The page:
About 300 people resided in the town of Trenton before Hurricane Florence brought historic flooding to Jones County four months ago. More than 100 homes in the town are now vacant, and only six businesses are open, said Mayor Darlene Spivey.
“BB&T’s still closed. A couple of the gift shops aren’t going to reopen. One of the dress shops is not going to reopen,” Spivey said. “But we’ve got a new coffee shop. We’ve got a new HVAC company.”
Fewer people are eating and shopping downtown because the county courthouse, which attracted a lot of people downtown, also remains closed for repairs, Spivey said.
The loss of businesses, residents and visitors has cut the county seat’s monthly revenues in half, and this is making it more difficult to fund $177,000 worth of storm damages to its old wastewater treatment facility, which had been slated to close later this year, Spivey said.
“We’ve got to go back and fix what was damaged, and then move forward into the new system,” she said. “And unfortunately, we’re having heartburn over spending that much money on a system we’re only going to use six or eight months.”
Before Hurricane Florence hit, a new wastewater treatment facility had been scheduled to open in late summer or early fall. State lawmakers allocated $250,000 in this year’s budget to finance the new project.
“Fortunately the system will not be in a floodplain, this time. So that will help. We’ve been discharging into the river. We will no longer do that,” Spivey said. “There’s a lot of issues that we’ve corrected.”
To cover some of the repair costs to the town’s old sewage treatment plant, it’s received a $75,000 grant from the Golden LEAF Foundation, a nonprofit group that helps rural, economically distressed communities across the state, Spivey said. The town is seeking additional outside help to fund the remaining $100,000 in damages.
“To continue the service and the quality that people are used to and [that] DEWQ requires, we have to fix what’s there,” she said.
As towns in Eastern North Carolina struggle to pay for maintenance to aging water and sewer infrastructure, flooding from hurricanes places an additional strain on these vital public works systems. State environmental officials are working with local communities in the region to find ways to consolidate their resources and strengthen resiliency, said Michael Regan, secretary of the state’s Department of Environmental Quality.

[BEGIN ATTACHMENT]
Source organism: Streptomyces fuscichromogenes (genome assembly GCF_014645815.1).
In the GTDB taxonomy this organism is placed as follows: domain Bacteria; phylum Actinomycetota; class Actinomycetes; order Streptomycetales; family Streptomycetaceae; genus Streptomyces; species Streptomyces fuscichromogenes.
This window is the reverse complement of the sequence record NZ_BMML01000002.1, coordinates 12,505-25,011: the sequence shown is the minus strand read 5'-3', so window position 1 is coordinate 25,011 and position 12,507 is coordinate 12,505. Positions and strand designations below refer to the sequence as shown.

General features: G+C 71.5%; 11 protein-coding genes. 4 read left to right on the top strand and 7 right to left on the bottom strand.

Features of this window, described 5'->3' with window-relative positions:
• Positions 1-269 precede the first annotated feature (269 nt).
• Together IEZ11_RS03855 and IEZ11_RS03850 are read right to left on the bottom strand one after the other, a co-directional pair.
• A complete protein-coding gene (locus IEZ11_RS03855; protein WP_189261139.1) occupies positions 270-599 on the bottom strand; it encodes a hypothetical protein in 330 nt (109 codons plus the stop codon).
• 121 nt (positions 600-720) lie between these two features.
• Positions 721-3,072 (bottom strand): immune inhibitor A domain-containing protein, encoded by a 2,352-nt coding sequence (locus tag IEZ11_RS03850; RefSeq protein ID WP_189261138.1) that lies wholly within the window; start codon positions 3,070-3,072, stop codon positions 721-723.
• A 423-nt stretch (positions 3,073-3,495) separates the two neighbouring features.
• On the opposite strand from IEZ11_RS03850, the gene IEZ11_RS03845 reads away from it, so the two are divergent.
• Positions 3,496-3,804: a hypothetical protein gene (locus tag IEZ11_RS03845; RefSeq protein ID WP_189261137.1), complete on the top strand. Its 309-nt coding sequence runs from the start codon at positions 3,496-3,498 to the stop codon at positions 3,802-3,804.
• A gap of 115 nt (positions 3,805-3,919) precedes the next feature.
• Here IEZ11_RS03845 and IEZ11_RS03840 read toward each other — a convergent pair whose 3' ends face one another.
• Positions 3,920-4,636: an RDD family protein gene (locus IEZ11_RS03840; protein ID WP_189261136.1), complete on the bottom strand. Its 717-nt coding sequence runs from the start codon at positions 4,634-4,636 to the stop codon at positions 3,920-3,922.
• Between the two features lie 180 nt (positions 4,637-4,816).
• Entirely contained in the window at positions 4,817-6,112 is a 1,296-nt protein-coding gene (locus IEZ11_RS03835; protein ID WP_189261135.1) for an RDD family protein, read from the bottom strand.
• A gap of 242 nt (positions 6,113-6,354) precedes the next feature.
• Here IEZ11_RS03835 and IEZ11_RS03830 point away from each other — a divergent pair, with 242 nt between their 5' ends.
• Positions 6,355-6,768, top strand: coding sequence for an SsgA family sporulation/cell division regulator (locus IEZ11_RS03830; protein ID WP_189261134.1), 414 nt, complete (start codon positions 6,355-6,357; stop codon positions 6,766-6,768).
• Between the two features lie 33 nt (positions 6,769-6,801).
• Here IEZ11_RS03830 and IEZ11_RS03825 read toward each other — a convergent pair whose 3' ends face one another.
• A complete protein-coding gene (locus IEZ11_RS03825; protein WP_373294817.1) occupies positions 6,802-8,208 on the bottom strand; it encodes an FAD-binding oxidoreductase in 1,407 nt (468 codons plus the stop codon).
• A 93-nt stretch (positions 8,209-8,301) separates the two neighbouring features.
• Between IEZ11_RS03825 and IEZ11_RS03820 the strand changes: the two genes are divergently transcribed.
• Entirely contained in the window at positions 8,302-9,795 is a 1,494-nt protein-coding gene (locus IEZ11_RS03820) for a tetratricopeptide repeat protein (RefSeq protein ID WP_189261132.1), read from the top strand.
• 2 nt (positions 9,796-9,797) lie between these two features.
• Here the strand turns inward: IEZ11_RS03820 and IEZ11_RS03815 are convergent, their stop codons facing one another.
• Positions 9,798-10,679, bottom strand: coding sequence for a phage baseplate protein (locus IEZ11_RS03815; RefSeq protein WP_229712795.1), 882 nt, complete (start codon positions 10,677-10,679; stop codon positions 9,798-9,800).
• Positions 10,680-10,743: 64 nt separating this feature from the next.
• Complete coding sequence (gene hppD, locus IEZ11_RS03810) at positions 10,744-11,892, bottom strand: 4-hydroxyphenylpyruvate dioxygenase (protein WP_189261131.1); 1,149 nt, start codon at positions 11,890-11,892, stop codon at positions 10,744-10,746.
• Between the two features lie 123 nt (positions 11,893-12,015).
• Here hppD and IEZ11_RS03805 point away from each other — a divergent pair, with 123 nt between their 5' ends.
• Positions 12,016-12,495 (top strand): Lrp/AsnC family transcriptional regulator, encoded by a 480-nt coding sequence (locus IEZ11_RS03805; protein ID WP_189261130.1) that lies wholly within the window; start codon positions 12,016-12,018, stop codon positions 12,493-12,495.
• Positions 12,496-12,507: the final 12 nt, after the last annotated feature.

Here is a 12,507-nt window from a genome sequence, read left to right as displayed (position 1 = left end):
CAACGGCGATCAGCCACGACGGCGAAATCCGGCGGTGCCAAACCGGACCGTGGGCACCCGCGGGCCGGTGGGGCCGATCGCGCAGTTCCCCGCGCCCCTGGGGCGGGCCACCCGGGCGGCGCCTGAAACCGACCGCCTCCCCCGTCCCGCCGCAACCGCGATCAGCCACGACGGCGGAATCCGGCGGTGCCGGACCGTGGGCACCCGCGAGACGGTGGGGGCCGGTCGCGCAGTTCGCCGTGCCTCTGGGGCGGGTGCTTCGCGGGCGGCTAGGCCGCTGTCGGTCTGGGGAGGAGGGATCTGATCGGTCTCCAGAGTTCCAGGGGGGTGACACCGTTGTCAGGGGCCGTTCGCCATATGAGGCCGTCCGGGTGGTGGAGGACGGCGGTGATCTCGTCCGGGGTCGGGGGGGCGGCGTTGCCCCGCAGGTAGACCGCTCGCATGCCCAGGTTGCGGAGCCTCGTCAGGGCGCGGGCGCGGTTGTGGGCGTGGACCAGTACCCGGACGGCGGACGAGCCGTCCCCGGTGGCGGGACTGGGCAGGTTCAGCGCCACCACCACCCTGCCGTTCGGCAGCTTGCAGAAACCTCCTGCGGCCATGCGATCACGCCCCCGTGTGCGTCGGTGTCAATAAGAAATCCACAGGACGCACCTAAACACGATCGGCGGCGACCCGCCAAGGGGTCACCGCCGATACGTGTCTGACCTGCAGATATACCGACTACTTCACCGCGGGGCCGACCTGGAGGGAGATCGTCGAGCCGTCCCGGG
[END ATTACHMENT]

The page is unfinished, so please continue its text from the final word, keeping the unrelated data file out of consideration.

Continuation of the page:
At a roundtable discussion in Lenoir County last week, Regan spoke with several local leaders, including Spivey, about their water and sewer infrastructure challenges following the hurricane.
“Whether it’s because the citizens are moving away and not coming back or a hurricane hits, damages homes and forces people away,” Regan said. “The loss of that tax base and tax revenue, creates a scenario where they don’t have the money for the upkeep.”
To reduce maintenance and operations costs, communities could invest public infrastructure recovery dollars into merging their water and sewer systems with other local governments, Regan said. “One of the options is taking the new leveraged dollars, pooling that money together and creating a more stronger, resilient, regionalized system that may be better suited for the future.”
The Neuse Regional Water and Sewer Authority supplies 15 million gallons of drinking water a day to eight different towns and communities in Lenoir and Pitt Counties. “Each system still has to maintain its own pipes,” Steven Miller, assistant public works director for the city of Kinston, which is one of the member entities. “I think merging actually infrastructure systems is more difficult than either having a source to provide drinking water or to provide treatment to wastewater.”
The town’s budget to maintain its wastewater system falls $400,000 short of what’s needed to upgrade aging pipes within their life cycle.
“Hundreds of miles of pipe that are over 50 years old, that we need to be looking at somehow replacing them or bringing them up to date, so they don’t leak and we don’t have spills. And at the same time, still trying to keep our customer bills down low,” Miller said.
He says the town’s stagnant population – which has declined since 1990 – limits revenues that the town needs to maintain its water pipes and sewer infrastructure. Frequent flooding drives up these costs, Miller said. Hurricane Florence caused more than $3.5 million in damages to the city’s water and sewer systems, and that’s not the only time they’ve flooded recently.
“Actually we had a lot of the same impacts that we had during Hurricane Matthew, lift stations that we had in low-lying areas, flooded again, so within five years we’ve had the same infrastructure flood multiple times. We’re working real hard with FEMA, so we don’t have those continued impacts.”